To be or not to be?

Calling out My Name

So many exciting things have been happening in my life lately.  Thanks to my friend Sheryn, I made a connection with an organisation called Be.Accessible who are passionate about creating social change in New Zealand. Their vision is for our country to be wholly accessible, so that anyone of us can just, be.  It’s a vision that has a great deal of synergy with my own. My own efforts towards building awareness and understanding in our community here in New Zealand (and with people online everywhere) are all about that.  About promoting understanding and acceptance.

Sharon Davies   Be.Leadership Alumni

I feel very strongly about helping people with ‘invisible’ illness and or disabilities, chronic illness and rare conditions that people find hard to comprehend. I write not just for me, not just for people with Dysautonomia, but for anyone who suffers the torment of not being understood, of finding judgement where they should find kindness.  I use my words so that others might find something they can share with their loved ones. A way to explain what they haven’t been able to explain.  Sometimes it is hard to find the words.

Doing that.  Using my words, has brought me to a surprising place in my life.  My health continues to deteriorate, but my heart and mind are filled with bigger and better thoughts than ever before. I saw my Granny today and she asked “Are you well?” and I could honestly reply to her “All is well with my soul!” I have a purpose and a direction that I never even knew was in my future.  I thought everything was so lost to me. I thought all of those things were out the window. Gone. But here I am, about to embark on something new.  The joy bubbles up from inside, how surprising and wonderful life can be!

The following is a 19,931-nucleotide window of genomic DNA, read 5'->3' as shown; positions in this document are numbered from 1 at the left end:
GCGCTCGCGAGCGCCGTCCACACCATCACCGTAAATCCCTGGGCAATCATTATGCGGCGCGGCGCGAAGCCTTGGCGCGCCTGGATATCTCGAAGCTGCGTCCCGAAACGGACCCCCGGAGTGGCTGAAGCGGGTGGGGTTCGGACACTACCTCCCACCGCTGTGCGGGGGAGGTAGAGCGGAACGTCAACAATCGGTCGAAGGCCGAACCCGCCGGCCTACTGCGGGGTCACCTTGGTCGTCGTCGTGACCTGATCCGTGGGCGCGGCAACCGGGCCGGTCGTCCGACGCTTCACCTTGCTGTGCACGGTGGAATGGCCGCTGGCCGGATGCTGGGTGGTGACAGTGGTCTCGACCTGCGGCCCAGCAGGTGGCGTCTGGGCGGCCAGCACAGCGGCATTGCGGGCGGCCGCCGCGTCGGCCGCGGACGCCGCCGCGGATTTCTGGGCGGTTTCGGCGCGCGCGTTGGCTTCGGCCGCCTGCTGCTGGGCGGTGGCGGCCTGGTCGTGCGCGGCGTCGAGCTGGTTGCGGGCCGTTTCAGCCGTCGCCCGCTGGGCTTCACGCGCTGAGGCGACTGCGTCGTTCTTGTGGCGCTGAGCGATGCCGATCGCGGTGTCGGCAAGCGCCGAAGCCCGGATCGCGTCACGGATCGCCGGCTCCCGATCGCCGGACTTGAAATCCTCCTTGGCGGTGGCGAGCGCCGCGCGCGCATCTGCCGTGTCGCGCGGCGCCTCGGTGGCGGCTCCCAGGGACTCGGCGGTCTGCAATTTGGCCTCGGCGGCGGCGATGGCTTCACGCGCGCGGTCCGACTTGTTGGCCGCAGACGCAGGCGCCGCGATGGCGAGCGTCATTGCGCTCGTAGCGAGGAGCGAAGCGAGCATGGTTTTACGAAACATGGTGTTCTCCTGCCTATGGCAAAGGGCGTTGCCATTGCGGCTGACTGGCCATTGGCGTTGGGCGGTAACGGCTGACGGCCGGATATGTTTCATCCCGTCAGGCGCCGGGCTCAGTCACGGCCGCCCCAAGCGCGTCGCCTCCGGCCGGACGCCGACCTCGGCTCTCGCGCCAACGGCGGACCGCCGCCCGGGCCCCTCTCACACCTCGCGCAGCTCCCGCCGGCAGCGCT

Last night I attended an event here in Auckland, down on the waterfront.  It was the graduation for this years participants in the Be.Leadership programme.  The programme aims to mentor people into positions of greater social leadership by providing a year long programme of discussions and learning with some of New Zealand’s great leaders.  Among other great initiatives!  The program cost is $17,000 and this is fully funded for selected participants.  I have applied (squee!) and I am waiting to hear what happens next… so watch this space!

Sharon Davies   Be.Leadership Alumni(1)

_________________________________________________________

Last month I began writing for the parenting column of a popular Dysautonomia Newsletter in the States. And I met my editor, Ellen, online.  Sometimes when you meet someone, just as it is in person, you just click right away. It was like that with Ellen. She understands me and we have had lots of wonderful email conversations, back and forth from one part of the world to another. She is a wonderful encouragement to me. Recently she sent me this song. It stopped me in my tracks. What a voice. What lyrics!  Thanks Ellen, this song is my new anthem, it so perfectly expresses why I continue to find things that I CAN do.  Life is calling out my name.
Here is Beth Hart singing “Life is Calling”

 

…and, the lyrics…
Sunday morning, the world’s still sleeping
And the rain keeps falling like angels weeping
And I, I feel the tears on my skin
They’re trying to tell me something
I listen

Blues and yellows tap on my window
And I let the night go with all my shadows
And I, I feel the sun on my skin
It’s trying to tell me something
I listen

Life is calling, life is calling
Life is calling out my name
Make it matter, say it louder
Stay alive another day
Life is calling out my name

Perfect houses with good intentions
Where the happy families hide their broken dishes
And I, I hear the scars on my skin
They’re trying to tell me something so
I listen

Life is calling, life is calling
Life is calling out my name
Make it matter say it louder
Stay alive another day
Life is calling out my name

It’s the wind over the ocean
It’s the secrets in the sand
It’s all trying to tell me something
So I’m listening

Life is calling, life is calling
Life is calling out my name
Make it matter just say it louder
Stay alive another day
Life is calling, life is calling
Life is calling out my name